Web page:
There’s still a lot of confusion as to what Botox is, what it’s good for and what it’s not. Whilst the popularity of professional aesthetic treatments like Botox and dermal fillers has exploded for the last decade, there hasn’t been much progress in terms of general understanding about these treatments. Fear not, we are here to dispell the myths and guide you through all the questions you might ever have had about Botox.
What Is Botox & How Does It Work?
First of all, Botox® is the brand name of Botulinum toxin made by a company called Allergan (who also make the Juvederm brand of dermal filler). In fact, there are many brands of Botulinum toxin which are also used for cosmetic and medical purposes (namely Dysport® and Bocouture®). So what exactly is Botulinum toxin? Well, its a protein that in nature is produced by the Clostridium botulinum bacterium. More precisely, it is a neurotoxin which causes temporary muscle weakness or paralysis. Which, is obviously quite scary sounding right? So why and how can anyone use it for cosmetic purposes? Well, Botulinum toxin has been used in medical treatment of muscle conditions in the face and body since the second world war. Since 1989, it received approval for use in the cosmetic treatment of wrinkles. The Botulinum toxin that is found in Botox and other drugs is produced under strictly regulated laboratory conditions. In addition, it can only be prescribed and performed by someone with a medical background such as a doctor as it is still classed as a pharmaceutical agent.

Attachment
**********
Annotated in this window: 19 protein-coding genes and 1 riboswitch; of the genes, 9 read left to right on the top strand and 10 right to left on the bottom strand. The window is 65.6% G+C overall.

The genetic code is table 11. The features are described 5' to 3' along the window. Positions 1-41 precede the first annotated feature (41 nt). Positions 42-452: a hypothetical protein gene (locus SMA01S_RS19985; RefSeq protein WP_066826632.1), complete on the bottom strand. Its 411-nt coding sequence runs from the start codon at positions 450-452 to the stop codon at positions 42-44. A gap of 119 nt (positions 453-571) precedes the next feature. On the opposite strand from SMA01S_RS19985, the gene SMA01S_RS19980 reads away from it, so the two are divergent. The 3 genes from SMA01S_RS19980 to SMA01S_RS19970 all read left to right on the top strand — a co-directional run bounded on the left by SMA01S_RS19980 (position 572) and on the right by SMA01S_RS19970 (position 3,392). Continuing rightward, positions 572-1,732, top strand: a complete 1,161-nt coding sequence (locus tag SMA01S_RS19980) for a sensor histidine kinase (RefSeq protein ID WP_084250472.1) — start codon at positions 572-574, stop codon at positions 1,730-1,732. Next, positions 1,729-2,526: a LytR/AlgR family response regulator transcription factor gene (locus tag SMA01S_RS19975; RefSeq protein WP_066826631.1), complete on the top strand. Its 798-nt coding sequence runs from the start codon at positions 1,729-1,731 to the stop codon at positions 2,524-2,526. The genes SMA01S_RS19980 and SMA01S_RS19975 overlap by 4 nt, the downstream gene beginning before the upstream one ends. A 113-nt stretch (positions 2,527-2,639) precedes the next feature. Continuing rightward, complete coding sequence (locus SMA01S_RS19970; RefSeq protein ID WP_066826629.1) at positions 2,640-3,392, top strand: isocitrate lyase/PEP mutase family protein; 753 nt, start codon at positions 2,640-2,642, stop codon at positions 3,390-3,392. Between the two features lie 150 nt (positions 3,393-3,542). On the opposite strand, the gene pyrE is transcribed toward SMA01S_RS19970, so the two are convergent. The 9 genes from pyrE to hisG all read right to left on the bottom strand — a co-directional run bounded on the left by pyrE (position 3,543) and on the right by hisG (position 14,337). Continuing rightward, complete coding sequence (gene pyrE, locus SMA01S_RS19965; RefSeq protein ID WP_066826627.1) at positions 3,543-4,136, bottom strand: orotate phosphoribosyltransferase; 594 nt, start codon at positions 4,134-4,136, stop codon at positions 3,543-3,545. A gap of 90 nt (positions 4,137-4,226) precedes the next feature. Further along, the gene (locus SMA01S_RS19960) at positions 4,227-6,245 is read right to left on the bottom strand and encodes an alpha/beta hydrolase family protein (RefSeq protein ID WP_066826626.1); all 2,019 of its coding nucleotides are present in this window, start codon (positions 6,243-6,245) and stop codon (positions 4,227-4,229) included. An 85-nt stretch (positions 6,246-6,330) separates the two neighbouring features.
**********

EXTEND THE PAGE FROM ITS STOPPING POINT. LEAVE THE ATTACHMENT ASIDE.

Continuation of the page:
Botox works by blocking the transmission of the motor nerves and muscle at the junction where they interact. As a result, it causes weakness or paralysis of these muscles. Since wrinkling of the skin is related to muscles activity, weakening of the muscles which contract and cause lines or folds result in softening of the appearance of these wrinkles.
What Is Botox Best For?
From a cosmetic perspective, Botox anti-wrinkle injections work best on lines and wrinkles which are visible in motion but not at rest. Hence, relaxing the muscles responsible for these wrinkles will soften or even eliminate them. Popular areas for Botox anti-wrinkle injections are forehead and frown lines as well as smile lines around the eyes. You can also use Botox to sculpt and define the face. Injections of the product to the lower face muscles can help slim down a square face and enhance the definition of the jawline as well as treat jowls. Furthermore, Botox injections can also be used to eliminate bands and sagging skin on the neck to help achieve a tighter and more sculpted neck. Other common uses include treating a gummy smile, excess sweating and tooth grinding. The results achieved are dependent on your face shape, health and the skill of your Doctor.
Does The Treatment Hurt?
If a fine needle is used and the injection is performed expertly then you should not feel any pain. Numbing cream or ice can often be used to help make you more comfortable.
How Long Does It Take To Work & How Long Does It Last?